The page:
Local Syndrome: Parental Stressors

By on May 23, 2018

School’s (almost) out and the looming shadow of ICE weighs heavy on some families

(Ryan Stolp)

JACKSON HOLE, WY – Every summer, hundreds of local kids attend various summer camps around the valley. From Teton Science School to the Art Association and the Rec Center, the options for summer distractions are numerous. And while most camps are pay-to-play, some offer scholarships and discounts to low-income and Latino families.

Annel Hernandez, client advocate at One22, grew up in Jackson and wished these opportunities were available when she was a child.

“Back then, we didn’t have the resources the community now offers,” she said. “Besides what was provided through school, we didn’t know anything else about outdoor activities. Our parents never got that information.”

Hernandez said she and her siblings were always home alone during the summer months while her parents worked long hours.

Today, she helps children to avoid a similar scenario. She works with parents to find the right camp for their kids. While some lean more towards academically-focused programs, many young parents are encouraging their kids to get involved in art and outdoor exploration, to become more dynamic. Hernandez, also a mother, is in that boat too: “We are telling our kids to pursue more than just working.”

Local summer camps are a great opportunity for working parents to have their children looked after during the work week. But such opportunities have introduced a new layer of anxiety for parents.

Today, parents in the Latino community drop their kids off at camp and walk away worrying about ICE (Immigration and Customs Enforcement). They worry because immigration officers are apprehending undocumented people with greater frequency than in recent years.

One would think that the convenience of a summer camp would be a stress reliever for many parents, but for some, it has become the opposite.

“We do see that right now in the process of scholarships,” Hernandez said, “that a lot of them are afraid because of the situation of ICE, that they’re not safe.” She said parents worry they may get arrested while their children are in camp or that their children will become targets.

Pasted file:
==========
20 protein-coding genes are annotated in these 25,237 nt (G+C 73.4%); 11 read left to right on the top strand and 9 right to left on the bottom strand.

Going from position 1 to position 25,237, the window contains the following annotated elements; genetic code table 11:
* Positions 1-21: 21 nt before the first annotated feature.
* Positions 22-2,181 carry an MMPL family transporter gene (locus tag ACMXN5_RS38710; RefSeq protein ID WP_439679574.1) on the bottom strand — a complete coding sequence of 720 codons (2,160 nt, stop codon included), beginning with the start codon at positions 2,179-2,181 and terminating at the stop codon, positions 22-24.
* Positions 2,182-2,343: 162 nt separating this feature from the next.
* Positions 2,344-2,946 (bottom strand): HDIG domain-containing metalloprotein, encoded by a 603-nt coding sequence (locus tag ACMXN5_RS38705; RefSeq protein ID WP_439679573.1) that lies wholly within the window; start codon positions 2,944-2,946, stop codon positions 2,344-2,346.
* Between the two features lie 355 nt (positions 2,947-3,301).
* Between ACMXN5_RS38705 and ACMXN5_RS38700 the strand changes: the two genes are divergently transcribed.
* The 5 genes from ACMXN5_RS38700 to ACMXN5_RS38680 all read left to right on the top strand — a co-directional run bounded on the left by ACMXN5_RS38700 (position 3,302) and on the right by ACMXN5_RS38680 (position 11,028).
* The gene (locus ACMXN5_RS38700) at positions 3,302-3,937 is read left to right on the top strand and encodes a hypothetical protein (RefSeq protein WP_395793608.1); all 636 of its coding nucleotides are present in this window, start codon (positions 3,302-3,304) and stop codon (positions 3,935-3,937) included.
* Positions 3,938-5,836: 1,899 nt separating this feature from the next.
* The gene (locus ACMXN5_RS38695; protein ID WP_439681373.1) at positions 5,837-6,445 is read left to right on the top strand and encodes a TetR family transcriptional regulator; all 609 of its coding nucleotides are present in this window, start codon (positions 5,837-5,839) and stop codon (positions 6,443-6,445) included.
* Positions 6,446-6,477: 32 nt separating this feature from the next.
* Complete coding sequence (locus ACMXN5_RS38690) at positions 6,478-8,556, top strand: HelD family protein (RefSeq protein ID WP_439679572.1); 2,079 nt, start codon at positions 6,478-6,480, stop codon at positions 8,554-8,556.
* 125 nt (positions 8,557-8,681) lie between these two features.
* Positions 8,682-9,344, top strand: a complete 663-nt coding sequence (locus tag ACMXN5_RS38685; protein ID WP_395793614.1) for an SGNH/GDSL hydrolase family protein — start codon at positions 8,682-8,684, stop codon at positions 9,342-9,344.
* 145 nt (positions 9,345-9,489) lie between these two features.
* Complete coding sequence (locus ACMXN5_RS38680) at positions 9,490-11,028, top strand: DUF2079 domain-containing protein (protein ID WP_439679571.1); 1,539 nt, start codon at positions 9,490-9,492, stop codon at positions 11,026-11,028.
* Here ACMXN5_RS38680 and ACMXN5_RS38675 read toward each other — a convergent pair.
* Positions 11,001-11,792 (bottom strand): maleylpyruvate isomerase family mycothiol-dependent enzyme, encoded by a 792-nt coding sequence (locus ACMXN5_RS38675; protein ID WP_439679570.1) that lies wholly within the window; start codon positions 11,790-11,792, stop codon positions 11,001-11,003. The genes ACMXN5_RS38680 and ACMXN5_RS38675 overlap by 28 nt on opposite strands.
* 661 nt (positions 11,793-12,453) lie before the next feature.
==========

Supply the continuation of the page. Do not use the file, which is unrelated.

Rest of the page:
Unlike public and private schools, which ICE considers “sensitive locations” where, according to its website, “Enforcement actions … will generally be avoided,” summer camps often take place in public areas. That means they could be an exception.

Hernandez estimated that about 70 percent of the Hispanic community in Jackson is undocumented. But “undocumented” is not synonymous with “illegal,” Hernandez said.

Obtaining certain immigration status is complicated. “If it were easy [to get citizenship] everyone would do it. They would pay any money to do it,” Hernandez said. “I was speaking with a client yesterday and she said she has already paid around $20,000 just to get legal documents.”

Having grown up here, Hernandez, now a U.S. citizen, has certainly seen things change for the better in some ways. But she wants to see more advocacy and support from people outside of the Latino community. Until then, she will keep speaking out for struggling Latino families. She will speak for the people who are undocumented and afraid to speak out for themselves.

“I have dreams of becoming a teacher,” she said. “Maybe go into politics. I don’t know. I do what is necessary, what I believe to be good for Hispanics.”

For now, Hernandez will keep helping to shift cultural dynamics right where she is at One 22, starting with the youth. Summer camps, she said, are a good way for all children to get involved in the community at large, to express themselves.

Encouraging more diversity in camp participants can go a long way to bridging the gap between Jackson’s white and Hispanic communities.

“We need to have allies,” she said.

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